In Davos, Trump Is Right at Home with the Global Financial Elite

Kate Aronoff January 26, 2018

The Davos crowd are nothing if not materialists. (NICHOLAS KAMM/AFP/Getty Images)

Read­ing main­stream cov­er­age of Pres­i­dent Trump’s trip to the World Eco­nom­ic Forum (WEF) in Davos, Switzer­land this week, you’d think he were an out­sider com­ing to shake-up the glob­al elites that fre­quent the annu­al sum­mit — an anti-estab­lish­ment kid from Queens”, as the New York Times put it. Trump’s vis­it marks the first time a sit­ting U.S. pres­i­dent has attend­ed the 1% con­fab since Bill Clin­ton made the trek in 2000, though there’s nev­er before been an Amer­i­can pres­i­dent whose admin­is­tra­tion fit quite so com­fort­ably in the Swiss Alps.

We are all stronger when free, sov­er­eign nations coop­er­ate towards shared goals and they coop­er­ate toward shared dreams,” Trump said in a much-antic­i­pat­ed and unchar­ac­ter­is­ti­cal­ly script­ed address Fri­day morn­ing, sound­ing every bit like the head of a glob­al brand­ing empire that he is.

While it’s been fash­ion­able for oth­er Davos atten­dees to skew­er Trump over issues such as his pro­tec­tion­ist stances and his deci­sion to pull out of the Paris Cli­mate Agree­ment, there actu­al­ly isn’t much day­light between him and the rest of the glob­al elite when it comes to finan­cial tax­a­tion or reg­u­la­tion, which Trump called stealth tax­a­tion” Fri­day morning.

Trump’s pres­i­den­cy up to this point has offend­ed some of the Davos crowd’s sen­si­bil­i­ties, on the issue of trade espe­cial­ly. But com­pared to the xeno­pho­bic wel­fare chau­vin­ism of France’s Front Nation­al, for instance, Trump’s admin­is­tra­tion has fol­lowed a much more clas­si­cal­ly neolib­er­al script. Above all, cap­tains of indus­try of the sort Trump par­tied with this week want as few bar­ri­ers to accu­mu­lat­ing cap­i­tal as pos­si­ble. On that front, this White House has deliv­ered in droves.

As events kicked off ear­li­er this week, Gold­man Sachs CEO Lloyd Blank­fein — who’s issued spo­radic anti-Trump mis­sives on Twit­ter — voiced his sup­port for Trump’s eco­nom­ic plan. The ani­mal spir­its are out there and a lit­tle bit more vital than they would have been oth­er­wise,” he told CNBC’s Squawk Box of Trump’s first year in office. I’d say I like a lot more stuff than I don’t like, and some of the stuff I don’t like I real­ly don’t like,” Blank­fein added, sit­ting atop the moun­tain­top resort in Davos. I think he’s going out of his way to be very, very sup­port­ive of the sys­tem and I don’t want to be antag­o­nis­tic to that. Frankly, I want to hon­or that.”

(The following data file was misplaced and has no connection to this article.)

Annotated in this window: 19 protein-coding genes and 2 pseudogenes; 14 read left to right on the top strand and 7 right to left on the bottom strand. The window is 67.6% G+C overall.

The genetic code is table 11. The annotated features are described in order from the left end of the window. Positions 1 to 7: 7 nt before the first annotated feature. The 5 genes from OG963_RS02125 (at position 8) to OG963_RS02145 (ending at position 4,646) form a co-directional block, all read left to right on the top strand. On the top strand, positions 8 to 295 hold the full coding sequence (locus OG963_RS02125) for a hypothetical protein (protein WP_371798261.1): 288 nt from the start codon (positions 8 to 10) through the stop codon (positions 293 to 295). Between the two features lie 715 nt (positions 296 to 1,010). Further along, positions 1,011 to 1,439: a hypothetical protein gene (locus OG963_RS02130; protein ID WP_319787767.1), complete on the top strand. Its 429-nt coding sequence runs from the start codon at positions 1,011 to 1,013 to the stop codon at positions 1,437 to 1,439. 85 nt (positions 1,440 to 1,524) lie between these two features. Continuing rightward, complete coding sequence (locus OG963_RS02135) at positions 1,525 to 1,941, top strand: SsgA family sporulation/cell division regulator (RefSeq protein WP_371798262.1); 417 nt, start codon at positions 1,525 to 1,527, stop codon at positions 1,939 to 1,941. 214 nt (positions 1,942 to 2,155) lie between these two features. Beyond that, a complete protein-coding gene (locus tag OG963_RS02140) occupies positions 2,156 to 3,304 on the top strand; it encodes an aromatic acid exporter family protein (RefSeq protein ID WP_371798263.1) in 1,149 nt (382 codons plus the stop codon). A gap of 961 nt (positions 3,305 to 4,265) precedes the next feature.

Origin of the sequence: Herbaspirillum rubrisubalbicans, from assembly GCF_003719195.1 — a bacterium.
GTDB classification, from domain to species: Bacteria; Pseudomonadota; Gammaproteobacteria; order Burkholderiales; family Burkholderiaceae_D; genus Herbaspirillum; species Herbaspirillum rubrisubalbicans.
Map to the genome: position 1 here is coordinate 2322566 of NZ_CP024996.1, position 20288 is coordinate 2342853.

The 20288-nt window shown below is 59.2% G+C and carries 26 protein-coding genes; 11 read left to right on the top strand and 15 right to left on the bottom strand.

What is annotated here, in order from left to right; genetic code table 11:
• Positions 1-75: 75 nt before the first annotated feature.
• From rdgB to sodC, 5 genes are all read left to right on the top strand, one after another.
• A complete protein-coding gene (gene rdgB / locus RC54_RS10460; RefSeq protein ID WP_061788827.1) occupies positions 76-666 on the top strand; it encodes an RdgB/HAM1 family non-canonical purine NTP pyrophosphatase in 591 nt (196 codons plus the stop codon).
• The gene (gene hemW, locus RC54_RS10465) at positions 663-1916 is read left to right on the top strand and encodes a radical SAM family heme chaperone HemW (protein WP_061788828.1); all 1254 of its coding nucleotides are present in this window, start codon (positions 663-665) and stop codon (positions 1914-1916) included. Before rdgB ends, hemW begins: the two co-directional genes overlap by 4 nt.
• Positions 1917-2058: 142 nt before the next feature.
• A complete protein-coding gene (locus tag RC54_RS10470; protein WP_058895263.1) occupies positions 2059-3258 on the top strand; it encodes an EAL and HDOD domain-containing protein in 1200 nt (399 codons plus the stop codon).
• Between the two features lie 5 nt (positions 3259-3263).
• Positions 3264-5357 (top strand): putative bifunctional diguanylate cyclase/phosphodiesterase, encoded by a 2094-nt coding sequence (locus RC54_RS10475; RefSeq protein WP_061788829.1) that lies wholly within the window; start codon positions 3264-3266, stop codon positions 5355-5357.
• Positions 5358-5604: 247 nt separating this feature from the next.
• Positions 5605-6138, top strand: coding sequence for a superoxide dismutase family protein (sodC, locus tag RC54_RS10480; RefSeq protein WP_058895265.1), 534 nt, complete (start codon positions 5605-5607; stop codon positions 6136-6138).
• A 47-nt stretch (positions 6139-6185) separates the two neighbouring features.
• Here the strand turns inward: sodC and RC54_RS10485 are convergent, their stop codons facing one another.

J.P Mor­gan Chase head Jamie Dimon — also speak­ing from Davos — said he’s bulled up…that pol­i­cy­mak­ers are mak­ing good pol­i­cy deci­sions in the U.S. about tax­es, about prop­er reg­u­la­to­ry reform.” Trump, mean­while, has packed his cab­i­net with Wall Street alum­ni, and he brought a coterie of them to Switzer­land this week.

Speak­ing to WEF founder Klaus Schwab after his remarks on Fri­day, Trump began by thank­ing him for the great time he’s had: We had din­ner last night with about 15 lead­ers of indus­try … I think I have 15 new friends.” Most of these titans of cap­i­tal began the evening by com­pli­ment­ing Trump on his busi­ness-friend­ly tax bill, accord­ing to CNBC.

It’s not just pol­i­cy pri­or­i­ties that Trump shares with the Davos elites, but a belief in how change hap­pens. He spoke Fri­day about the plight of hard­work­ing men and women” of Amer­i­ca with the same noblesse oblige that oth­er world lead­ers fre­quent­ly use when speak­ing about cli­mate change — cast­ing the prob­lem as one that can be solved by throw­ing enough well-mean­ing rich peo­ple at it.

And like much of the rest of the Davos crowd, Trump him­self is a wealthy busi­ness own­er who stands to ben­e­fit enor­mous­ly from loose finan­cial reg­u­la­tions and cuts to cor­po­rate tax rates.

A report from Oxfam Inter­na­tion­al in Jan­u­ary 2017 found that just eight men own the same amount of wealth as half the world, or 3.6 bil­lion peo­ple. A 2015 report from Oxfam found that the rich­est 10 per­cent of the world — indi­vid­u­als with the high­est income and con­sump­tion lev­els — accounts for near­ly half of per­son­al con­sump­tion-based car­bon emis­sions, while the poor­est 50 per­cent are respon­si­ble for about 10 per­cent. What’s more, just 100 cor­po­ra­tions — head­ed by the wealthy — have been respon­si­ble for about 71 per­cent of all car­bon emis­sions since the Indus­tri­al Revolution.

The Davos crowd are noth­ing if not mate­ri­al­ists. For them, Don­ald Trump isn’t a threat. Being forced to rein in their mass con­sump­tion and hunger for prof­its would be. 

Kate Aronoff is a Brook­lyn-based jour­nal­ist cov­er­ing cli­mate and U.S. pol­i­tics, and a con­tribut­ing writer at The Inter­cept. Fol­low her on Twit­ter @katearonoff.
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